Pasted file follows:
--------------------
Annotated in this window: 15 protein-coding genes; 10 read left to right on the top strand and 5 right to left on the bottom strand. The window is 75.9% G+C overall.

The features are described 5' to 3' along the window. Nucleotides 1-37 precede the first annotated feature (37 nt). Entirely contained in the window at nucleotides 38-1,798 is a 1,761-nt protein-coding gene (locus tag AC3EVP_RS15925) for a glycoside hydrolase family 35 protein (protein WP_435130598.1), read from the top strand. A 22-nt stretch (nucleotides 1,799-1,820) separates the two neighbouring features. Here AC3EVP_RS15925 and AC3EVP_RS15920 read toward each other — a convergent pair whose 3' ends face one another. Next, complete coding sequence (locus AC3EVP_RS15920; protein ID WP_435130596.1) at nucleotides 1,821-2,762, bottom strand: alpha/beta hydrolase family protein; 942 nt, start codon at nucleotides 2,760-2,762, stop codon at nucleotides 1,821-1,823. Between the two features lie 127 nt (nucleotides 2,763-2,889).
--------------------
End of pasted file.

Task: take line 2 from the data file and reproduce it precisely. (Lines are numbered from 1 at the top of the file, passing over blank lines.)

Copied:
The features are described 5' to 3' along the window. Nucleotides 1-37 precede the first annotated feature (37 nt). Entirely contained in the window at nucleotides 38-1,798 is a 1,761-nt protein-coding gene (locus tag AC3EVP_RS15925) for a glycoside hydrolase family 35 protein (protein WP_435130598.1), read from the top strand. A 22-nt stretch (nucleotides 1,799-1,820) separates the two neighbouring features. Here AC3EVP_RS15925 and AC3EVP_RS15920 read toward each other — a convergent pair whose 3' ends face one another. Next, complete coding sequence (locus AC3EVP_RS15920; protein ID WP_435130596.1) at nucleotides 1,821-2,762, bottom strand: alpha/beta hydrolase family protein; 942 nt, start codon at nucleotides 2,760-2,762, stop codon at nucleotides 1,821-1,823. Between the two features lie 127 nt (nucleotides 2,763-2,889).